- Have regular check-ups with your dental professional and denturist.
- Use a soft toothbrush and fluoridated toothpaste to brush natural teeth.
- Use floss to clean between natural teeth.
Dental Health Bus
Our dentists provide free emergency dental services such as x-rays, dental fillings, extractions or removal of teeth, and antibiotics for dental infections. For Hamilton adults with low income and no other dental coverage.
- Come to the location where we park the bus to see a dentist.
- No appointments are booked; we see you on a first-come, first-serve basis.
- Priority is given to people with emergencies.
Seniors Dental Health Bus
- Ontario Seniors Dental Care Program (OSDCP) clients can access free dental services such as x-rays, dental cleanings, dental fillings, extractions or removal of teeth.
- We are parked at different locations in the City throughout the week
- Services by appointment only
Downtown Dental Clinic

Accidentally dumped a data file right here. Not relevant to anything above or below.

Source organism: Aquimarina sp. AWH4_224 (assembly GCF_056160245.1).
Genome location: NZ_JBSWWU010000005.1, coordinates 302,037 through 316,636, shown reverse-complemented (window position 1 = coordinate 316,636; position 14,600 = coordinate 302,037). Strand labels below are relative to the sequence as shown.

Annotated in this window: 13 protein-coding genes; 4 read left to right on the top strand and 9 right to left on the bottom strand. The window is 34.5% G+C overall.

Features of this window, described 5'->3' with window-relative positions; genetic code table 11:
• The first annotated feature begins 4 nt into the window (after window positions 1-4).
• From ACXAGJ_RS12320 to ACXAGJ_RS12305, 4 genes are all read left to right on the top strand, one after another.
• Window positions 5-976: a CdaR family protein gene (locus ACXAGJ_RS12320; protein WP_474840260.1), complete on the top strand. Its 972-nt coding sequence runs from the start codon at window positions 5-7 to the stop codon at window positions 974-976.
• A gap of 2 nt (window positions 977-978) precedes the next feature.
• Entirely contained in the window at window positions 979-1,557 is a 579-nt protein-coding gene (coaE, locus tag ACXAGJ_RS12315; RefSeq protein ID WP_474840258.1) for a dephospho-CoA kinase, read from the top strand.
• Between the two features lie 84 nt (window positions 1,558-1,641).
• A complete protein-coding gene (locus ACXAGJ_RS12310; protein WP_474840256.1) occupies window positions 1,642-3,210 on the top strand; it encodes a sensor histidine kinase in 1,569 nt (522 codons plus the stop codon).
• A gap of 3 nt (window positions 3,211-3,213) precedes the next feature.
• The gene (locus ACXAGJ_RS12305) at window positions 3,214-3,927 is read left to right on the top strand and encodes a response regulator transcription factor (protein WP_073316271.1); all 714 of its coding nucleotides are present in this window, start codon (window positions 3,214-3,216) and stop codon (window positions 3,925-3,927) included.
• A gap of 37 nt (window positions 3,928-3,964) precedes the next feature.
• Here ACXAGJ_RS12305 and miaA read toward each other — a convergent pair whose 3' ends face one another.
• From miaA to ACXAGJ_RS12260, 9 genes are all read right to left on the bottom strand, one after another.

- Provides free dental services such as dental exams, x-rays, fillings, extractions or removal of teeth, and cleanings.
- For adults who do not receive coverage through Special Supports with low income and no dental coverage.
- Services by appointment only.
Ontario Senior Dental Care Program
Provides free dental care for eligible seniors. This program is for Ontarians aged 65 and over who do not have dental benefits AND who have
- a single person’s annual net income of $19,300 or less, OR
- a combined couple’s annual net income of $32,300 or less
- Hamilton Public Health Services Downtown Dental Clinic at 110 King St. W, 3rd Floor
- The Seniors Dental Health Bus
- The Dental Health Bus
Once you have completed and submitted your application form, you will receive a welcome package and dental card in the mail if your application is approved.
After you receive the dental card and are enrolled, you can book an appointment by calling Hamilton Public Health Services Dental Clinic at 905-546-2424 ext. 3789.
You must be enrolled in the program and bring your dental card to your appointment to receive services.